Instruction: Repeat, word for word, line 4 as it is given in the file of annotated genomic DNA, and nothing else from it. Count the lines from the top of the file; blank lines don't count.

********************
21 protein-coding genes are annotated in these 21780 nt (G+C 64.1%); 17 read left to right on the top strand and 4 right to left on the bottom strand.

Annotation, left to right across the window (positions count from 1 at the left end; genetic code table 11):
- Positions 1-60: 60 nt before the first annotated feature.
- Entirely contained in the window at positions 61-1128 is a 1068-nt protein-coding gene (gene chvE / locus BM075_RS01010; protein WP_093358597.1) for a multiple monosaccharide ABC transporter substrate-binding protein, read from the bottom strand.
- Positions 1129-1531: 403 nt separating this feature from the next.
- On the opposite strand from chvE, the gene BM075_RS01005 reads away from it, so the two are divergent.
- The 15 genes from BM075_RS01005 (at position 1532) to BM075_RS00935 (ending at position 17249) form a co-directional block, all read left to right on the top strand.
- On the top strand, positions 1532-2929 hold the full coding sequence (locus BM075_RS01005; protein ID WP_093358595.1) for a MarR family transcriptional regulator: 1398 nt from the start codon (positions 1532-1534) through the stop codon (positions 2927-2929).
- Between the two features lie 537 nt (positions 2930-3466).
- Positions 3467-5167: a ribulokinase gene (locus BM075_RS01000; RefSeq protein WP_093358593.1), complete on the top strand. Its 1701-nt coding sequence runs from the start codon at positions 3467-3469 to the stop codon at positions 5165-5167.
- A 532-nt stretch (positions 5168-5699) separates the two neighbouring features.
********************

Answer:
- Entirely contained in the window at positions 61-1128 is a 1068-nt protein-coding gene (gene chvE / locus BM075_RS01010; protein WP_093358597.1) for a multiple monosaccharide ABC transporter substrate-binding protein, read from the bottom strand.